Eventing Is Early Focus of 2008 Equestrian Olympic Competition

Rain, more rain, and some tense moments in the trot-up

The number eight is considered lucky by the Chinese--that's why the opening ceremonies of the 2008 Beijing Games were held on 8-08-08--but Aug. 8 proved a bit of a roller coaster for eventer Gina Miles.

In the first horse inspection, held in the afternoon, Miles, 34, of Creston, Calif., was asked to jog her mount, the fourteen-year-old Irish Sport Horse gelding McKinlaigh, a second time. McKinlaigh passed and will go on to the dressage phase, which began Aug. 9 at the main equestrian venue at Sha Tin.

Gina Miles Jog

After being asked to jog a second time, U.S. Olympic first-timer Gina Miles's mount, McKinlaigh, passed the first horse inspection at the 2008 Games in Hong Kong.

Photo: Jennifer Bryant

Perhaps the moments of anxiety were forgotten when, the same day, about an hour before the opening ceremonies commenced in Beijing, Miles entered the parade ring at the Hong Kong Jockey Club bearing the American flag. The Jockey Club was the site of an equestrian opening ceremony that featured a traditional Chinese lion dance, fireworks, dancers in an equine-themed routine, and a parade of nations, with a handful of riders from each country representing their respective disciplines.

Gina Miles Carrying the U.S. Flag

U.S. Olympians Gina Miles (front, holding flag), Courtney King-Dye (dressage), and Anne Kursinski (jumping) march in the 2008 Games equestrian opening ceremony.

Photo: Jennifer Bryant

Miles wasn't the only one to get a few butterflies during the jog. Phillip Dutton, West Grove, Penn., had to jog Connaught—the 2008 Rolex Kentucky CCI**** winners—a second time before getting the OK. But the biggest buzz came when officials went so far as to hold British entry Parkmore Ed, ridden by 2004 U.K. Olympic eventing team silver medalist William Fox-Pitt. When they called Parkmore Ed back into the trot-up area, the officials conferred ... and conferred. When Fox-Pitt turned and led Parkmore Ed away without a repeat jog, the spectators murmured in shock; but then it was announced that the horse was accepted. "He was not trotted again because it had nothing to do with the horse's movement," according to the announcer.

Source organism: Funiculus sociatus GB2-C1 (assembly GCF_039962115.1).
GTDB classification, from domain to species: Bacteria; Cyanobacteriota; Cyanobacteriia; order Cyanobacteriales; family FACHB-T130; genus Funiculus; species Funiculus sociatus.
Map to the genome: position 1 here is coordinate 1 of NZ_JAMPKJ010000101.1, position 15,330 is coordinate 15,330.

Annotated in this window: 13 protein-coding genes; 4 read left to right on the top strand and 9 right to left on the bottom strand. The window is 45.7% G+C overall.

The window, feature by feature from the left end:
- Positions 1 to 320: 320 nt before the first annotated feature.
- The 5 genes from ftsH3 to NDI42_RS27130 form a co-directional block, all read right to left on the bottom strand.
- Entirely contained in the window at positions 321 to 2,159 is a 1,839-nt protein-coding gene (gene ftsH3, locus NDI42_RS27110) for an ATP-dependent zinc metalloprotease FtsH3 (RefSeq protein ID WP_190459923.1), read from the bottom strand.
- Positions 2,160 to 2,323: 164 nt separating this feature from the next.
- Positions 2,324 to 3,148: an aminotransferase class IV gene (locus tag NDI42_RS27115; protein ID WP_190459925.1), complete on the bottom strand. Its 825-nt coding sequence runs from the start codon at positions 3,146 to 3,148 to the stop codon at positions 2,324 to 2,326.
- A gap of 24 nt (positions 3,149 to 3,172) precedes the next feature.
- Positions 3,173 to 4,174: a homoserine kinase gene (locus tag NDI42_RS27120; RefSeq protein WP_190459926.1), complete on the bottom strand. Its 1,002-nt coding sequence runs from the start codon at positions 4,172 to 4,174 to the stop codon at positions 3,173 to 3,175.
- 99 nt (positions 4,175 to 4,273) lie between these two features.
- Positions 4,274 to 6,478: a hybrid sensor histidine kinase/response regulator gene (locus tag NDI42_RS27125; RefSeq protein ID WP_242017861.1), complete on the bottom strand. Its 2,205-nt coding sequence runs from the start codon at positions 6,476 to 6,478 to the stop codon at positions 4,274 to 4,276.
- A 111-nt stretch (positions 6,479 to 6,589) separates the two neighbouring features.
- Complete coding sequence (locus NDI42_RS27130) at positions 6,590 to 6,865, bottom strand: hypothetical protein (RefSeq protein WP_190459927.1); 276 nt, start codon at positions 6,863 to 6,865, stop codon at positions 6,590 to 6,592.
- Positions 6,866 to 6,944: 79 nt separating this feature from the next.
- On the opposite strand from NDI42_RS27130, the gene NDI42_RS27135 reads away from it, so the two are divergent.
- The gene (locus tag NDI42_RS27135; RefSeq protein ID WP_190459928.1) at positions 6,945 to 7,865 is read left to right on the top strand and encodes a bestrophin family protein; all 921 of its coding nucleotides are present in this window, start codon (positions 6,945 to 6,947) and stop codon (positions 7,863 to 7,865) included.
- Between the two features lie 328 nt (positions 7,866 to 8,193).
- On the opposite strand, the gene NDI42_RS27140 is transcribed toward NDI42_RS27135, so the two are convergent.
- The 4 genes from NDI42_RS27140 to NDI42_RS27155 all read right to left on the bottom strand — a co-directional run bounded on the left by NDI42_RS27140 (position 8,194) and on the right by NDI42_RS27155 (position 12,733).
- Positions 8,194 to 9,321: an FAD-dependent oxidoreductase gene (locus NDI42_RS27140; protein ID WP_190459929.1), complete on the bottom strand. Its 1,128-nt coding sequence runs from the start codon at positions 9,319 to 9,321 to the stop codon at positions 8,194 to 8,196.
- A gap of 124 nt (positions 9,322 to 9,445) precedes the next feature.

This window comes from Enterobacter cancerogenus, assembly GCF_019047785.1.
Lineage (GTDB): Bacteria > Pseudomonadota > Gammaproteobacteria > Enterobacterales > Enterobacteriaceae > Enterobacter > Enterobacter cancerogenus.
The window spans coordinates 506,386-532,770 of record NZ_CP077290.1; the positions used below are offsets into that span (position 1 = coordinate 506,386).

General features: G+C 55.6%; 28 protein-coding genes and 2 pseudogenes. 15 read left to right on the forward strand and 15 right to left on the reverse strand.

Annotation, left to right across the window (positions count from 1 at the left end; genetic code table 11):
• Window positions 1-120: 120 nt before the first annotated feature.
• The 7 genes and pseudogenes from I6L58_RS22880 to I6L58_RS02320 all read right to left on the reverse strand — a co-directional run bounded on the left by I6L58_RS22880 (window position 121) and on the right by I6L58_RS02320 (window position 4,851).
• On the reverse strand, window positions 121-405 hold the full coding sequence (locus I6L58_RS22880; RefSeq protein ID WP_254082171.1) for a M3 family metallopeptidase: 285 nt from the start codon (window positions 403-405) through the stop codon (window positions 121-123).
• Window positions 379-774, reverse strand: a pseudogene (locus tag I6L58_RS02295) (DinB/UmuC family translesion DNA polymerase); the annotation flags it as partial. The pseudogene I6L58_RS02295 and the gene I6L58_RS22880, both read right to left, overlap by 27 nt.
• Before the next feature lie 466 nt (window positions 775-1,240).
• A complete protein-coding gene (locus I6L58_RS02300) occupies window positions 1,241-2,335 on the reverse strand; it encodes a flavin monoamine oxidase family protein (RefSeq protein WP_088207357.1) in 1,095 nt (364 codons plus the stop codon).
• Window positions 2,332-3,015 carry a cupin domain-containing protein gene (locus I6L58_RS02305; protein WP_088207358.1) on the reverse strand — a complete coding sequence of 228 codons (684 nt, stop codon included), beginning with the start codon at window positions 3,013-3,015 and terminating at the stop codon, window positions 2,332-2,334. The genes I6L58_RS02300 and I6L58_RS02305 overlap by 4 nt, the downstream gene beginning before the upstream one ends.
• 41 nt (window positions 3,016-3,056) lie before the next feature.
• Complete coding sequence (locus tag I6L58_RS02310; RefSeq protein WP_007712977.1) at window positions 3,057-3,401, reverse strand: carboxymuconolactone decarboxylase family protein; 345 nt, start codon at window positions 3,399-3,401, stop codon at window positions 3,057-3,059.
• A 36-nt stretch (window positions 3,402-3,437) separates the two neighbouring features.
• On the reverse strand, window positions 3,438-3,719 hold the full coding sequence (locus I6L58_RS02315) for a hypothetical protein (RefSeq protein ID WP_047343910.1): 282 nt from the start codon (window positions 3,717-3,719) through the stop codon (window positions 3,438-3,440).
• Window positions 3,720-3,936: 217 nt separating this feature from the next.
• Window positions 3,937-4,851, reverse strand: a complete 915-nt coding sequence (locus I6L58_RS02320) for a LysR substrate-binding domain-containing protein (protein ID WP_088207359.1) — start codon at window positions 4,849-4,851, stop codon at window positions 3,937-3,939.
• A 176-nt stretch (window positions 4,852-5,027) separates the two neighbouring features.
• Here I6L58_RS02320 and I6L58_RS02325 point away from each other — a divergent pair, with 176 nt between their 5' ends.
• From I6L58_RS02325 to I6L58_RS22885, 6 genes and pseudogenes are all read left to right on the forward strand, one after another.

William Fox-Pitt

Great Britain's William Fox-Pitt confers with officials after his horse Parkmore Ed was held during the first horse inspection. The horse passed.

Cross Country Course

A worker uses a roller to smooth and firm the ground in front of a water jump on the 2008 Olympic cross-country course.

Etherington-Smith Michael course designer

With one of his Olympic cross-country fences in the background, course designer Michael Etherington-Smith meets the press.

Photos: Jennifer Bryant

What did that mean? No one was quite sure, unless it had something to do with the fact that Parkmore Ed looked like more of an English-pleasure entry than a world-class event horse, judging by his slow-as-molasses trot.

Cross-Country: Please Don't Let a River Run Through It

The eventing competition gets under way August 9 with the dressage phase, but everyone here in Hong Kong is clearly focused on cross-country, which takes place Monday, Aug. 11 at the Hong Kong Jockey Club's Beas River Country Club, about 30 minutes by car from the main venue at the Sha Tin Racecourse, where all other equestrian competition will be held. Those who walked the course with U.K.-based designer Michael Etherington-Smith agreed that the lushly designed fences are not only beautiful but a challenging technical test of a horse's athletic ability—and that the general wish is for the rain to stop. The footing on course had held up pretty well following the August 6 typhoon in Hong Kong, but downpours the morning of Aug. 8 were putting the ground drainage to the test.

It's hot here, but the precipitation is what's getting all of the attention. "Heat won't stop us," Etherington-Smith said confidently to a group of journalists on a media course walk; but torrential rains could. He added that weather services in Hong Kong are monitoring conditions so precisely that they can predict accurately, "down to the minute," when the rain will start, when it will stop, and how much will fall.

The overarching sentiment for the eventing competition at these Games is that, come Monday, rain is the only thing any horse enthusiast wants to see falling.

Don't miss award-winning equestrian journalist Jennifer Bryant Olympic Equestrian blog. She will be giving us behind-the-scenes looks and glimpses of what's happening at the Olympic equestrian events.

About the Author

Jennifer O. Bryant

Jennifer O. Bryant is editor-at-large of the U.S. Dressage Federation's magazine, USDF Connection. An independent writer and editor, Bryant contributes to many equestrian publications, has edited numerous books, and authored Olympic Equestrian. More information about Jennifer can be found on her site, www.jenniferbryant.net.

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